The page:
A lot is going on for the Explorers in the most packed transfer portal of all time. Their third leading scorer David Beatty (8.8 ppg) along with Ayinde Hikim, Jared Kimbrough, Scott Spencer, and Brandon Stone all entered the portal. Everyone, with the expectation of Stone, played at least 14 minutes per contest, meaning there will be some decent playing time up for grabs next season.
Mamadou Doucoure — a rising fifth year senior center from Rutgers, using his extra year of eligibility granted by the NCAA for everyone who played last year — and Josh Nickelberry, a rising junior guard from Louisville, are two new additions coming to 20th and Olney by way of the portal. With not much solidified in terms of playing time next year, both Nickelberry and especially Doucoure, given the lack of depth down low, will have the opportunity to earn some minutes.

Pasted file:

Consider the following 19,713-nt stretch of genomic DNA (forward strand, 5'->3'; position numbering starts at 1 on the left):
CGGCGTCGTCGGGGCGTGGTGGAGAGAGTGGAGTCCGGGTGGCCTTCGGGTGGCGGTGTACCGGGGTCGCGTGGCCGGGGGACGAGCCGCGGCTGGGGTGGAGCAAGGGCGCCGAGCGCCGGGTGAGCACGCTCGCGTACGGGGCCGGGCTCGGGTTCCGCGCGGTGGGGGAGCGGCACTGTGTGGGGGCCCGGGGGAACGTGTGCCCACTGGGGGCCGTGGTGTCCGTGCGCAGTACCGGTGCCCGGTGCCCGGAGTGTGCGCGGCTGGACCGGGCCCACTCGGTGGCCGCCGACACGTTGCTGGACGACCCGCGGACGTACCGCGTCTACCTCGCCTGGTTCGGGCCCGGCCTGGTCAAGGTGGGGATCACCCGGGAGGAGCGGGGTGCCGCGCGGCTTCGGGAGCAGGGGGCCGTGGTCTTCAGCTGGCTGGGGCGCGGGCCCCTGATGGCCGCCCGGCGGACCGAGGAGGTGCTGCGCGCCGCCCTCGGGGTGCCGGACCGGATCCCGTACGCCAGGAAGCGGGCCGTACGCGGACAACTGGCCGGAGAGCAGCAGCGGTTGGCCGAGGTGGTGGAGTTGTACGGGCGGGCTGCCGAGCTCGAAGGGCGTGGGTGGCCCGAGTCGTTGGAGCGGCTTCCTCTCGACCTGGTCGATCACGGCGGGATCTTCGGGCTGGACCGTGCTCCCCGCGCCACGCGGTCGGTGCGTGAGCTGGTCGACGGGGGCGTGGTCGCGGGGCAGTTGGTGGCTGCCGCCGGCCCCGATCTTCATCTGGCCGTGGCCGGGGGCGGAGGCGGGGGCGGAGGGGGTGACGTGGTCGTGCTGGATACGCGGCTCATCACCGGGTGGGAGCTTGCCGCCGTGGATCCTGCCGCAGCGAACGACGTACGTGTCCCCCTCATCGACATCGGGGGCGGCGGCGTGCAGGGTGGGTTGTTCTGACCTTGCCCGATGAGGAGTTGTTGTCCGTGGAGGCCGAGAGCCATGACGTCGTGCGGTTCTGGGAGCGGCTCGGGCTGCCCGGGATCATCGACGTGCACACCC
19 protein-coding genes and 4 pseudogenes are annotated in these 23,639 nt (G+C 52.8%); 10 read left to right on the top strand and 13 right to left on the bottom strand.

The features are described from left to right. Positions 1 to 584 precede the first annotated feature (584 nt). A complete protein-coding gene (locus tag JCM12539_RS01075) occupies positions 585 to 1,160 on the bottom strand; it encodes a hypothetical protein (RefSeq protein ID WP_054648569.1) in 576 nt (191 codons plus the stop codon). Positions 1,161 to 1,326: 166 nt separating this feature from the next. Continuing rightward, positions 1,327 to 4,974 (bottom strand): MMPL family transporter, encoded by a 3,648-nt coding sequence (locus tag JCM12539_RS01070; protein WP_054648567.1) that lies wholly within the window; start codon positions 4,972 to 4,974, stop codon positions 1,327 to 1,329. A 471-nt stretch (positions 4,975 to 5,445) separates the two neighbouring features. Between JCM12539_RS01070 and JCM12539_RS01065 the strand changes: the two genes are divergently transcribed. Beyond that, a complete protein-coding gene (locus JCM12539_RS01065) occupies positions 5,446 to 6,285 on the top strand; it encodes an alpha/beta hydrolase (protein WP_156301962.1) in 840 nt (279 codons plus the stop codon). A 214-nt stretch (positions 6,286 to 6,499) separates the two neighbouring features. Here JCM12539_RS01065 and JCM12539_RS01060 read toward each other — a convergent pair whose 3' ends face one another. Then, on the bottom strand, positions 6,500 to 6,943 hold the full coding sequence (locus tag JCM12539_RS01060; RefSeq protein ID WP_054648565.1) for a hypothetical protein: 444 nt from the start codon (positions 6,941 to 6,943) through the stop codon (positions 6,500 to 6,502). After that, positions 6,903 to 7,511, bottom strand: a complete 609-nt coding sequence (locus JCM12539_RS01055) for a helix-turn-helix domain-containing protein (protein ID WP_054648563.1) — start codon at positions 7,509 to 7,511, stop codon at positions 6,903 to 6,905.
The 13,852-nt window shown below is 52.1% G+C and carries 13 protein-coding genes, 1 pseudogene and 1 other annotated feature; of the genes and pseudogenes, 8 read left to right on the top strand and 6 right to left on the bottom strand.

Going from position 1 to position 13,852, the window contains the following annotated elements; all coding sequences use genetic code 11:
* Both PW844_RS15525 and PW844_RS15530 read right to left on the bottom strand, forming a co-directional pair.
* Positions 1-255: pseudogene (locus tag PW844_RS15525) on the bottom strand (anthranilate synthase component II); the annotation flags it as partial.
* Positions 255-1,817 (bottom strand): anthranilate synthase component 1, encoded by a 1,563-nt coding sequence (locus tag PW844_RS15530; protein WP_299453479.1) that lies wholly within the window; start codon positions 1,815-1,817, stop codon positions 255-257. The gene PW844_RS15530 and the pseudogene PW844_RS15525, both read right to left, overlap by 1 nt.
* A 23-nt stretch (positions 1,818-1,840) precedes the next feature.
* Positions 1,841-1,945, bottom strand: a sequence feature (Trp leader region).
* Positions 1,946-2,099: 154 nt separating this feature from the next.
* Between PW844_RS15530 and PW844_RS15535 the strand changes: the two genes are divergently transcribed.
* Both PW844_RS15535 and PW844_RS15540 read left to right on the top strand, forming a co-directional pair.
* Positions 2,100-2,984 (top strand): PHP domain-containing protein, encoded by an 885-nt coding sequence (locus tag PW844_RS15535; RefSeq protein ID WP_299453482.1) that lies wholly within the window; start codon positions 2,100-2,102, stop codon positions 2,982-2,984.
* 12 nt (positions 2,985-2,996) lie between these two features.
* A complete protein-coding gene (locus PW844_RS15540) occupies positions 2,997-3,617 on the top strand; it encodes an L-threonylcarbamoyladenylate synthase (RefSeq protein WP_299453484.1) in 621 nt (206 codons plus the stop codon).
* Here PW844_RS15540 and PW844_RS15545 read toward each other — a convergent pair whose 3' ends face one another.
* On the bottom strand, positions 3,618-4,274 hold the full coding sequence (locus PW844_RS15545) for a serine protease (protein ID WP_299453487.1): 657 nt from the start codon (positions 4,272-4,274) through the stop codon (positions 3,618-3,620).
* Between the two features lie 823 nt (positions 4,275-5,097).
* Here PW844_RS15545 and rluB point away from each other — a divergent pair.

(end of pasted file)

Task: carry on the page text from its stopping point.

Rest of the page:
With not a lot of consistency in playing time last year, it’s hard to tell what the Explorers have in some players. Seven of La Salle’s eight leading scorers are guards, and the two incoming freshmen, Andrés Marrero — who averaged 21.5 points per game, 4.5 rebounds per game, and 2.8 assists per game as a member of the U17 Venezuela national team in 2019 — and Wood’s Daeshon Shepherd, are as well. Moore played solid down low last year, and Doucoure will see some action next season, but some more forward/center depth would behoove Howard’s club.
For a team with no double figure scorer last year, a bucket-getter is important for the Explorers going forward. If that player is on the roster next year, he will have to assert himself in that role; if not, the class of 2022 or next year's transfer portal might be where La Salle goes to find someone who can put in 13-15 points on a consistent basis.